As for Massenet, I should have confessed I have a deep fondness for the meditation from Thais because my grandmother loved it. But I don't think I could sit through Manon again.

David Bratman said...

Berlioz can be extremely wayward-sounding in the wrong hands, and wrong hands are many. His music can get very stop-and-start, gear-crashing if played poorly. Some good live performances convinced me of the effectiveness of his work, and MTT/SFS Fantastique/Lelio is one sufficiently good recording.

As well say that Bruckner could use some judicious cuts as look up in a magnificent cathedral and say, "They needn't have made the ceiling quite so high." The spaciousness is the grandeur. Cutting Bruckner would be as pathetic-sounding as a tiny early-music ensemble playing Tchaikovsky's greatest hits (which you can hear on the Hoffnung album). The only effective way to abridge such music would be to find an entirely superfluous large section, and in Bruckner there are none. His structure is sure.

Now Mahler, on the other hand ... Mahler was often insanely digressive, and could lose large sections without missing a thing. Yes, I know he said he was trying to encompass the entire world, but the place he was looking for the world was within his own personal tortured angst. That's what makes his music navel-gazing.

Lisa Hirsch said...

David, I never did post about the outing Mike and I made in June to the Mahler Seventh, but believe me, there were plenty of "oh, god, doesn't he know how to end this thing?" moments in it.

I think Mike is suggesting that Bruckner himself ought to have done some editing, not that conductors should cut his work.

Patrick, no, I like Thomson! I liked The Mother of Us All when SF Opera did it. For that matter...I liked the production I saw at Old First in the early 90s, too.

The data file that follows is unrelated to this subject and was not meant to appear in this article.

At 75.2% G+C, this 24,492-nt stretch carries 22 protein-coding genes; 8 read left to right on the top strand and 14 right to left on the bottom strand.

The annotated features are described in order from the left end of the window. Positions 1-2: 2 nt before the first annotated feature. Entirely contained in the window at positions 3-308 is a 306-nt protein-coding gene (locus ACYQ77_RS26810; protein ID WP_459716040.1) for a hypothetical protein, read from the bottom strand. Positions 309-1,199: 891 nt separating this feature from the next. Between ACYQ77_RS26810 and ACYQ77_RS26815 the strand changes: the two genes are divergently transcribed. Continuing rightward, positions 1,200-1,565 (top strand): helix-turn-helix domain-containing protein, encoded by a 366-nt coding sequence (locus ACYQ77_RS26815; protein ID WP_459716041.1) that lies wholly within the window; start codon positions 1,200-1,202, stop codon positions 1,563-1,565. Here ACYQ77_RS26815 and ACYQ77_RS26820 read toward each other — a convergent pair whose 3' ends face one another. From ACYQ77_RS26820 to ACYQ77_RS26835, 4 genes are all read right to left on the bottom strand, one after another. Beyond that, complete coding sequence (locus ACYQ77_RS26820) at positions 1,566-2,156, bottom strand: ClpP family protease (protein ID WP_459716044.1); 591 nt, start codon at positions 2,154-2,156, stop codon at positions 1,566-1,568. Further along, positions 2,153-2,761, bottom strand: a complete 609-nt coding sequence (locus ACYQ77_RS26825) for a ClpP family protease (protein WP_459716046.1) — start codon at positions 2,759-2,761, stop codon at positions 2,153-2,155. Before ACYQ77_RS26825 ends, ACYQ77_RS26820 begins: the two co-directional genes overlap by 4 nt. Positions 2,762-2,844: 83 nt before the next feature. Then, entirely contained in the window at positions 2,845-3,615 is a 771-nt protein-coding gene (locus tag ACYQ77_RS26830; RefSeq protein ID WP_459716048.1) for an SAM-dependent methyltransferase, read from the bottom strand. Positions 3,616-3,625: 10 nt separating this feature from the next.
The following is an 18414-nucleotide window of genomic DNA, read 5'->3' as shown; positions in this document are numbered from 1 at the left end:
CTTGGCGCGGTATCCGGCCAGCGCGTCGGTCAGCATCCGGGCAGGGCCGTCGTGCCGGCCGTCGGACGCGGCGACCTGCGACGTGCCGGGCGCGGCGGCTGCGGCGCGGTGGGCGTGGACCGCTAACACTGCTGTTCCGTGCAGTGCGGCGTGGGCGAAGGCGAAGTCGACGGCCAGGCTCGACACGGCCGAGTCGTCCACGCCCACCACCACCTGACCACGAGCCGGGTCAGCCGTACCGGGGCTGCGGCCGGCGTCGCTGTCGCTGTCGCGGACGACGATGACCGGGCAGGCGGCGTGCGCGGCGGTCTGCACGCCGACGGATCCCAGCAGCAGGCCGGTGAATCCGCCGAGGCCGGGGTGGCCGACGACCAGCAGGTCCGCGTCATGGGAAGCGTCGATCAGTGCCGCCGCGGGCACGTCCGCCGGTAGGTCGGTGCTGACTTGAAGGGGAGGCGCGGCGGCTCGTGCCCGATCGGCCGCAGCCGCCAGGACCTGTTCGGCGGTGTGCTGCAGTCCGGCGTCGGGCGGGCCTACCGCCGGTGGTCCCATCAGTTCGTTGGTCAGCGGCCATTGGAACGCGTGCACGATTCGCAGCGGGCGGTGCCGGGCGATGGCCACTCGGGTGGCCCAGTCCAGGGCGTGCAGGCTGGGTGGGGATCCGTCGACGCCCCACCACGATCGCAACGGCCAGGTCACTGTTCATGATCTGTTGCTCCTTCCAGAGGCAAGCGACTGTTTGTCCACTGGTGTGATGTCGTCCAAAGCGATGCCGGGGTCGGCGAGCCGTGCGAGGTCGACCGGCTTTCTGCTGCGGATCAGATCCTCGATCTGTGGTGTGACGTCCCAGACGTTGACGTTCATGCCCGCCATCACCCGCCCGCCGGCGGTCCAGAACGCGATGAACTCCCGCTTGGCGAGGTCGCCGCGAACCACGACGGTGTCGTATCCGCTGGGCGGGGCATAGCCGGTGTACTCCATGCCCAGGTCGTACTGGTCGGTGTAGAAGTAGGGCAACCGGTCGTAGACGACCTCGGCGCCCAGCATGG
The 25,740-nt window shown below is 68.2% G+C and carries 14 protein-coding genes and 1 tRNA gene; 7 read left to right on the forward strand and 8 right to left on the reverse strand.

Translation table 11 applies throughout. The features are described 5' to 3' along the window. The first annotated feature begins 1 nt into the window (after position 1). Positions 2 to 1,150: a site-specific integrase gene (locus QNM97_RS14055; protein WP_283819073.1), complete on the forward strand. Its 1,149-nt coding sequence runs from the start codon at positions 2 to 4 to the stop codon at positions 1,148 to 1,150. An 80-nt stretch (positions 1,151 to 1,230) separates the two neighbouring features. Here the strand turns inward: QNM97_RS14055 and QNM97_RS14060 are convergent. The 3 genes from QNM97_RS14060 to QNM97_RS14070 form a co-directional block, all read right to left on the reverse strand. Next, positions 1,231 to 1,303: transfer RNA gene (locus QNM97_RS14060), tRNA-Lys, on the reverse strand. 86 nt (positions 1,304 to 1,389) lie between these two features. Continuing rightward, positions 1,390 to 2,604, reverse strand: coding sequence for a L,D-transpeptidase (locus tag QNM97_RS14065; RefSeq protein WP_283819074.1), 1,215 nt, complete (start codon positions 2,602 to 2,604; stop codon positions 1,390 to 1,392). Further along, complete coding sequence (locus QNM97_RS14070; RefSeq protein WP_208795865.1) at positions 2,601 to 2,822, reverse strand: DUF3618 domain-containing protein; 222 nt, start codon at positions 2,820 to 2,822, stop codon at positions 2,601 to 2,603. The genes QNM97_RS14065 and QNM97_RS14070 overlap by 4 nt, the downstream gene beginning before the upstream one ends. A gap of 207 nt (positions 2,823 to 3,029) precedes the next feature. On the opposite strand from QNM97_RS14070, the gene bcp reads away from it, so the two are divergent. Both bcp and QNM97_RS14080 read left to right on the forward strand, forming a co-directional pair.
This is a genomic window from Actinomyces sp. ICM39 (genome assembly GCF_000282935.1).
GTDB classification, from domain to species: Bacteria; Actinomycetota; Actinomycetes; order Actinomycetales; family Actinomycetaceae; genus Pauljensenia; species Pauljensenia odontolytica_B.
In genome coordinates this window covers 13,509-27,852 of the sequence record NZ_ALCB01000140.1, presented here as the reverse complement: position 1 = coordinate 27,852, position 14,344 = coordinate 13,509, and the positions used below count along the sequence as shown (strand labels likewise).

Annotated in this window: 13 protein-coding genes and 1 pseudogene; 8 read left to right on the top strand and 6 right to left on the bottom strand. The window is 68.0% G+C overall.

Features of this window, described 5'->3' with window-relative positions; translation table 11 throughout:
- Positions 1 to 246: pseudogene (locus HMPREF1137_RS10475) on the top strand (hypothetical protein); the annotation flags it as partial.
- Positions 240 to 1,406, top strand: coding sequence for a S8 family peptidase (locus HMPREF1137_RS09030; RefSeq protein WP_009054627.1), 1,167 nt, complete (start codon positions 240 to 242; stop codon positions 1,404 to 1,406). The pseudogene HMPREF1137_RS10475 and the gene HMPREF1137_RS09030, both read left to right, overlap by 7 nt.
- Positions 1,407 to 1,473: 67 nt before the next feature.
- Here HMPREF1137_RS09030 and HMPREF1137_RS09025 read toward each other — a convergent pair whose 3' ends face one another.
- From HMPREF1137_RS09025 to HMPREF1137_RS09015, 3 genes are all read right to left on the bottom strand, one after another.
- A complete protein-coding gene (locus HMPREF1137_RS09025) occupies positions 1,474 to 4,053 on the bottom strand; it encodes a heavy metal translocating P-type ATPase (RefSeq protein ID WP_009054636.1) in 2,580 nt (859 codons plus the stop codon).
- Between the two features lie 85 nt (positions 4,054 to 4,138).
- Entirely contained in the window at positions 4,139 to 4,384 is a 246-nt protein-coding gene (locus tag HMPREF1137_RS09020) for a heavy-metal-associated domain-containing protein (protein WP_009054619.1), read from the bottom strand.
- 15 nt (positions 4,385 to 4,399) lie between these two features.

Rorem seems to me to be an extremely competent bore, though I'd try Our Town. It's at Festival Opera?

David Bratman said...

"doesn't he know how to end this thing?"

That's what killed the famous MTT Mahler Second (the last time I heard Lorraine Hunt Lieberson) for me. MTT managed to sell me on the first four movements, but alas the Second has five, and the sheer badness of the music finally defeated any efforts of the musicians.

"Bruckner himself ought to have done some editing"

Ah, but he did! he did! He cut his own works under the influence of his misguided pupils, the Schalk brothers. Mutilation city. They destroyed Bruckner's reputation for years, and it was only after the restored Haas editions made their debut in the 1930s that his stock rose. But who knows - you and Michael should perhaps listen to the Schalk editions (some of them have been recorded recently) and see if you like them better. I prefer synthesizer Bach over the original, so we all have bad taste somewhere.

Anonymous said...

Hey, now, the Wendy Carlos recordings of the Brandenburg concerti are among my favorites, too!

I think I've heard the uncut Bruckner, most recently the Eighth Symphony in a live performance. At least it felt uncut, as I found myself wanting to gnaw off my ankle to escape the Adagio.

Patrick J. Vaz said...

Yes, Our Town is at Festival Opera, which, in my admittedly very limited experience with them, has absolutely the worst audiences in the Bay Area. If you think Rorem is a competent bore, I don't think this piece is going to change your mind. But if you do go, make sure you stay for the third act, because it gets better (or makes more sense as an operatic piece) as it goes on, and Marnie Breckinridge is very good. That's the summary version. I'm hoping to post on it soon at my blog, in one of my occasional and random attempts to stay current, if you want the longer version.
By the way I kept looking for your comments on that Mahler 7 last June because I wanted to see if I was the only one who disliked the performance (as opposed to those above who don't like the music).

Lisa Hirsch said...

I'm not going to make it to "Our Town;" I'm not curious enough to drag myself out there.

I still haven't gotten anything up about the Mahler 7 and may not at all.